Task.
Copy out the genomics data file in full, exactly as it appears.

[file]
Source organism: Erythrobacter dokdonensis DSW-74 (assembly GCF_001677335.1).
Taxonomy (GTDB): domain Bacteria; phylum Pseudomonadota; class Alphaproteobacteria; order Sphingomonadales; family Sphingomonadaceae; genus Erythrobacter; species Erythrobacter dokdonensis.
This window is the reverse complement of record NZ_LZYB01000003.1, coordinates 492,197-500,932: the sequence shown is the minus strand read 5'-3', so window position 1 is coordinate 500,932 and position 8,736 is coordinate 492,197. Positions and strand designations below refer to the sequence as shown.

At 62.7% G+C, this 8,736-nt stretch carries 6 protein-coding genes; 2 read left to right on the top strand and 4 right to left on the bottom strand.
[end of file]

Source organism: Erythrobacter dokdonensis DSW-74 (assembly GCF_001677335.1).
Taxonomy (GTDB): domain Bacteria; phylum Pseudomonadota; class Alphaproteobacteria; order Sphingomonadales; family Sphingomonadaceae; genus Erythrobacter; species Erythrobacter dokdonensis.
This window is the reverse complement of record NZ_LZYB01000003.1, coordinates 492,197-500,932: the sequence shown is the minus strand read 5'-3', so window position 1 is coordinate 500,932 and position 8,736 is coordinate 492,197. Positions and strand designations below refer to the sequence as shown.

At 62.7% G+C, this 8,736-nt stretch carries 6 protein-coding genes; 2 read left to right on the top strand and 4 right to left on the bottom strand.